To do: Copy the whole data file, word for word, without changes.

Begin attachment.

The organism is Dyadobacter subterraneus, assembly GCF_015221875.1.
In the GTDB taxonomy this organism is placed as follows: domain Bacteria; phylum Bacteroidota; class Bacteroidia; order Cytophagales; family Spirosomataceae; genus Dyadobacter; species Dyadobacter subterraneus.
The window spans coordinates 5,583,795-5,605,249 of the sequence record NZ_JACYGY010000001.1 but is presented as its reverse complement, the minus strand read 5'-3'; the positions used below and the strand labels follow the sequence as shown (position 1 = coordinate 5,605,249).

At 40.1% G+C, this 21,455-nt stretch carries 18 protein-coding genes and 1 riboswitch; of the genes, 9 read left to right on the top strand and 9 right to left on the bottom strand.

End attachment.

The organism is Dyadobacter subterraneus, assembly GCF_015221875.1.
In the GTDB taxonomy this organism is placed as follows: domain Bacteria; phylum Bacteroidota; class Bacteroidia; order Cytophagales; family Spirosomataceae; genus Dyadobacter; species Dyadobacter subterraneus.
The window spans coordinates 5,583,795-5,605,249 of the sequence record NZ_JACYGY010000001.1 but is presented as its reverse complement, the minus strand read 5'-3'; the positions used below and the strand labels follow the sequence as shown (position 1 = coordinate 5,605,249).

At 40.1% G+C, this 21,455-nt stretch carries 18 protein-coding genes and 1 riboswitch; of the genes, 9 read left to right on the top strand and 9 right to left on the bottom strand.